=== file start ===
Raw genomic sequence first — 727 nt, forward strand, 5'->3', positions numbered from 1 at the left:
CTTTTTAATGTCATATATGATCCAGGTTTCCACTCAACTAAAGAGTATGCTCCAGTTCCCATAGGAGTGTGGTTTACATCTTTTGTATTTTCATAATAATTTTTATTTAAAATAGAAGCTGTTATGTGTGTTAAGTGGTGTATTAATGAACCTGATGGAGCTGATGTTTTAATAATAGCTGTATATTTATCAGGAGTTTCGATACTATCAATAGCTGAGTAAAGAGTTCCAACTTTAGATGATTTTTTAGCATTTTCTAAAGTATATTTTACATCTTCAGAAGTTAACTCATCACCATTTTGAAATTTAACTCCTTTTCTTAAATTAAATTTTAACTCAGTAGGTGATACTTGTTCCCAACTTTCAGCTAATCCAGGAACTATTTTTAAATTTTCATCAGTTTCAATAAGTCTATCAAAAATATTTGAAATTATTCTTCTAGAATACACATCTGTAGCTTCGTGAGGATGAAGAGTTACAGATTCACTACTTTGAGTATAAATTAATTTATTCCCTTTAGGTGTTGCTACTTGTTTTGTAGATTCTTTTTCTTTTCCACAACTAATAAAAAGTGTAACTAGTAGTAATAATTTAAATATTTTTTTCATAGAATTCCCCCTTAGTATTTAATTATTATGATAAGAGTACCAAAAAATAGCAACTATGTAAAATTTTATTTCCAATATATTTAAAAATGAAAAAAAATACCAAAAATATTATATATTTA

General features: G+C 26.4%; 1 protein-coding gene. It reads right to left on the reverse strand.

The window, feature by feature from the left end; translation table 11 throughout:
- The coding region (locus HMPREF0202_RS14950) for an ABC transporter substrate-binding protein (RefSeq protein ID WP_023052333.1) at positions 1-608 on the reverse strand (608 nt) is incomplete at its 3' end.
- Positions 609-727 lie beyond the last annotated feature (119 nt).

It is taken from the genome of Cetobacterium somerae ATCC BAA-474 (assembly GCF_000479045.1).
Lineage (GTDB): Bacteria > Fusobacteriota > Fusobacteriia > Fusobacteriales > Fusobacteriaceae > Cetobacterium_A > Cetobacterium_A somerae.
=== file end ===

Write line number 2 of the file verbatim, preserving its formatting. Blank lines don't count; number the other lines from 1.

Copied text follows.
CTTTTTAATGTCATATATGATCCAGGTTTCCACTCAACTAAAGAGTATGCTCCAGTTCCCATAGGAGTGTGGTTTACATCTTTTGTATTTTCATAATAATTTTTATTTAAAATAGAAGCTGTTATGTGTGTTAAGTGGTGTATTAATGAACCTGATGGAGCTGATGTTTTAATAATAGCTGTATATTTATCAGGAGTTTCGATACTATCAATAGCTGAGTAAAGAGTTCCAACTTTAGATGATTTTTTAGCATTTTCTAAAGTATATTTTACATCTTCAGAAGTTAACTCATCACCATTTTGAAATTTAACTCCTTTTCTTAAATTAAATTTTAACTCAGTAGGTGATACTTGTTCCCAACTTTCAGCTAATCCAGGAACTATTTTTAAATTTTCATCAGTTTCAATAAGTCTATCAAAAATATTTGAAATTATTCTTCTAGAATACACATCTGTAGCTTCGTGAGGATGAAGAGTTACAGATTCACTACTTTGAGTATAAATTAATTTATTCCCTTTAGGTGTTGCTACTTGTTTTGTAGATTCTTTTTCTTTTCCACAACTAATAAAAAGTGTAACTAGTAGTAATAATTTAAATATTTTTTTCATAGAATTCCCCCTTAGTATTTAATTATTATGATAAGAGTACCAAAAAATAGCAACTATGTAAAATTTTATTTCCAATATATTTAAAAATGAAAAAAAATACCAAAAATATTATATATTTA